Making Recipes

Chef Cookbook for ewr.is Eric Richardson

I brought this site out of mothballs last month by bemoaning how easy it was to fall behind on the things that we do for a living. I'm proud to say that I took my admonition to heart, and today this site is running on a newly spun-up virtual machine that is 100% built via automation.

I'm using Chef for configuration management, since that's what I use day-to-day at Emcien. My little one-server deployment gave me an excuse to try out their hosted product, as compared to the open-source server we're running. — Continue Reading...

Ten Days in Europe

Nearly two months ago, Kathy and I returned from a whirlwind ten days in Europe. The purpose of the trip was to revisit a few of Kathy's favorite places from her semester in France, and along the way we discovered a new favorite in the Swiss Riviera.

Technical difficulties (see my post about falling behind) kept me from posting these favorite photos here earlier, but I think it is only right to eventually give them a public viewing.

Falling Behind

It's funny sometimes how easy it is to fall behind personally in the very things that we do professionally.

At Emcien, my main role these days involves creating the processes we use to build our servers and infrastructure. That means a lot of building server images and a lot of thinking about how to make sure our environments are always running up to their potential. I spend a lot of my day writing recipes to make sure that we don't have to worry about our systems and whether a deploy was done correctly.

So imagine my surprise when I logged onto my long-neglected personal server yesterday and realized how much it was the antithesis of all those principles I stick to at work. — Continue Reading...

End of a Chapter: blogdowntown Shuts Down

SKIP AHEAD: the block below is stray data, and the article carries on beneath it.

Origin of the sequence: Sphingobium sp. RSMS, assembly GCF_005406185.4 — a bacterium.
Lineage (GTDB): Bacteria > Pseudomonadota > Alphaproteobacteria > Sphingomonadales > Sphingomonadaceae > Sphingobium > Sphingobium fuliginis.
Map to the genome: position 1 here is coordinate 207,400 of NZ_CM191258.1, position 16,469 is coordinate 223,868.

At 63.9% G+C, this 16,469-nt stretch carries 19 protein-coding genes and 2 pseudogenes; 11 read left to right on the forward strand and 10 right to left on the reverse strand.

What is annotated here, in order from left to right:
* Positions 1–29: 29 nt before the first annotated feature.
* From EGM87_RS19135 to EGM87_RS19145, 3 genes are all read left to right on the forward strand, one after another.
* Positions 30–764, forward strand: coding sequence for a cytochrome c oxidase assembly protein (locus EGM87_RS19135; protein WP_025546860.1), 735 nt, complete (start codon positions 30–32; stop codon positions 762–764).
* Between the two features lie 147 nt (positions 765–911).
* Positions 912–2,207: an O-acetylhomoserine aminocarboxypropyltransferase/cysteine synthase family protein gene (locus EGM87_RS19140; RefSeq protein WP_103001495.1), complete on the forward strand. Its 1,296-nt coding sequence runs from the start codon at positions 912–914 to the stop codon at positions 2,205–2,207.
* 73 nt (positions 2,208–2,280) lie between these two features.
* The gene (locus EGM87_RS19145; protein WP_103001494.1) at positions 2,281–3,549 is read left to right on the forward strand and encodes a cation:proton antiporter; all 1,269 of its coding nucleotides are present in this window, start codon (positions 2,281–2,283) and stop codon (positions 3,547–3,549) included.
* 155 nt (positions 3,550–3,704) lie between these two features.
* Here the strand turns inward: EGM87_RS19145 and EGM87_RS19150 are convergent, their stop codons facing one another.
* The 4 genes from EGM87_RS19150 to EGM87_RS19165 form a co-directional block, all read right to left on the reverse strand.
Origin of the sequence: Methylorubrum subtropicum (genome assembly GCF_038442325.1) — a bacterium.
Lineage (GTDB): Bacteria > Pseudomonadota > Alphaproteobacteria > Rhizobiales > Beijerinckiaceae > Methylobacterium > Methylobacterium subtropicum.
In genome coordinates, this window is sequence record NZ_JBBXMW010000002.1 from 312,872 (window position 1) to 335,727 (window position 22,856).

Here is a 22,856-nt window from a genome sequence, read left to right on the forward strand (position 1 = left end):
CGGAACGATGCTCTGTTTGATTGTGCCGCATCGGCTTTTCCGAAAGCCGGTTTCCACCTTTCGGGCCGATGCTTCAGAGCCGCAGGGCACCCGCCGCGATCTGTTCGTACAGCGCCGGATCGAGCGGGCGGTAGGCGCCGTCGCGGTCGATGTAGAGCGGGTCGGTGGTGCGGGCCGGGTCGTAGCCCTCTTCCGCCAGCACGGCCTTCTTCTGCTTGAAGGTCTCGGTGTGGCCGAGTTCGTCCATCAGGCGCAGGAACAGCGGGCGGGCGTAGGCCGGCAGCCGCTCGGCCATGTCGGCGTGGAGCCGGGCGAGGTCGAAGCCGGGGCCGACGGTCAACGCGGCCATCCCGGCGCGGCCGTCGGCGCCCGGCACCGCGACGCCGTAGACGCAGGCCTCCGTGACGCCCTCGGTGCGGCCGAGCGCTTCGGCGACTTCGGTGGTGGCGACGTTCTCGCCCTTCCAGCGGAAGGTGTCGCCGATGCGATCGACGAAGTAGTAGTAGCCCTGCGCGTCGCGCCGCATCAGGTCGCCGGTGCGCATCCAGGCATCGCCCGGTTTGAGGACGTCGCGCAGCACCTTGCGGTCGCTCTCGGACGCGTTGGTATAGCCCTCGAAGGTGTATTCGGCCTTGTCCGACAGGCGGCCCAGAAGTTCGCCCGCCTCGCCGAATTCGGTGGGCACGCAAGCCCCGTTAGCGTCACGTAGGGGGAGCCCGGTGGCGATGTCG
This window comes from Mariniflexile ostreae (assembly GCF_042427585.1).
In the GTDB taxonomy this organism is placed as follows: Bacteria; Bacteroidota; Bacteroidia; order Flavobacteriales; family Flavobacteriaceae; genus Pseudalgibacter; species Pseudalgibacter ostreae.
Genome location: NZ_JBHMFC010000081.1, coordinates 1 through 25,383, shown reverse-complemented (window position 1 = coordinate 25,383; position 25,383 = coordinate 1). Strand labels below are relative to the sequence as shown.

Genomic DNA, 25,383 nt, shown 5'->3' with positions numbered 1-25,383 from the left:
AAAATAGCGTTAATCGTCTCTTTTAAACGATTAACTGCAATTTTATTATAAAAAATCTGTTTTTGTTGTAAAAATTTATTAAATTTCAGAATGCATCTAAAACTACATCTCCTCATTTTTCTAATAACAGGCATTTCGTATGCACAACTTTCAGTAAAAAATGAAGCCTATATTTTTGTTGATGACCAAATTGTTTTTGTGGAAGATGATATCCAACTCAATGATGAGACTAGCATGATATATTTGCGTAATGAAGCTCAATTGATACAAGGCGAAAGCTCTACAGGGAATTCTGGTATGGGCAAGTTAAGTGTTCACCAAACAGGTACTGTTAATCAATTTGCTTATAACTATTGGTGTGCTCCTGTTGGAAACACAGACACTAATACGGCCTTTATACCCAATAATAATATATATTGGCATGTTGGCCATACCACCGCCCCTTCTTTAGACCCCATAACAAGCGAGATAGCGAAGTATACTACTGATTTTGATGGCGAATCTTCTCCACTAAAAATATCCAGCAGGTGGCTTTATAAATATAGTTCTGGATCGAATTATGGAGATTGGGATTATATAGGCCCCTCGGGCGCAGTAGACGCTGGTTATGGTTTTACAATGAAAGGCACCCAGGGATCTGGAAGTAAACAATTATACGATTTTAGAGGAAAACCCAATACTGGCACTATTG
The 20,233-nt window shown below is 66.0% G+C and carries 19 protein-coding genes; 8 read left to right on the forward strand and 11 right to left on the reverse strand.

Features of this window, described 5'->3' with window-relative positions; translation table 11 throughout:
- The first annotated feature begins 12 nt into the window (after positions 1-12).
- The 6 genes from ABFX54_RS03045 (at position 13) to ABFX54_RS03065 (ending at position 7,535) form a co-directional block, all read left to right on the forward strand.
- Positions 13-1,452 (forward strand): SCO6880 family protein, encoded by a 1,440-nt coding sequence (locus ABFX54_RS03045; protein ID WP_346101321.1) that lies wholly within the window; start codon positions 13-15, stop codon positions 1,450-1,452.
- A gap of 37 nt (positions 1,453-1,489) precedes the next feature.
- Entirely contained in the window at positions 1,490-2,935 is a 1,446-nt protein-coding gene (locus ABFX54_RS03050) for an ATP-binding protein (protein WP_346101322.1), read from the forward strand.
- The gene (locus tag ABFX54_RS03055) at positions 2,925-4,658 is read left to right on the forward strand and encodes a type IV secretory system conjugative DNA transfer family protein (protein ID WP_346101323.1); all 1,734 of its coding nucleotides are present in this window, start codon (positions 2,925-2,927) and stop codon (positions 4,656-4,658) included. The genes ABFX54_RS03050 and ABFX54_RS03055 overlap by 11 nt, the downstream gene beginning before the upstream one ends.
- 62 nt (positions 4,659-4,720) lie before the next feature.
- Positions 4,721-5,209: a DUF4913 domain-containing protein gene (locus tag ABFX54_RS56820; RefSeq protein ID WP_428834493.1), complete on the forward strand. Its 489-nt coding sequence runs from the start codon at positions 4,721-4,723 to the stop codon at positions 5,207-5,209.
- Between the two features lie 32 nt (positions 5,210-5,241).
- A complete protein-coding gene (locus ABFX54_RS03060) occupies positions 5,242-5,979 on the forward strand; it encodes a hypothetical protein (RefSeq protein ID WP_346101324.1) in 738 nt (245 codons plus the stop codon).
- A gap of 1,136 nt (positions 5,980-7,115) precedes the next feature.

blogdowntown's Final Design blogdowntown

On Tuesday afternoon KPCC shut down blogdowntown, the community news site that I started in 2005. It's not much of a surprise: the site has been drifting downward since February of 2011, when I had to stop printing the weekly paper that we had launched six months earlier.

It was an amazing ride while it lasted, though. What started as just me writing about my exploration of a neighborhood turned into a news source that at its peak was attracting 40,000 to 50,000 unique monthly visitors. That traffic was down more than half by the time KPCC pulled the plug.

In the end, the question I couldn't answer was the same one that has been haunting journalism for years: how do you make money on this? — Continue Reading...

Two Worlds of Commits

When you go to a profile page on GitHub, you get a graphical map of the user's last year of activity, with green squares representing a day-by-day view of how active the user has been. When you visit your own page while logged in, that map includes contributions to private repositories. That view can look very different than the one that someone who isn't logged in sees on the same page.

The image above shows the two different views of my activity over the last year, with public activity on top and my private view on the bottom. Apparently it's been a private year: of my 1,189 commits, only 67 show up in public. — Continue Reading...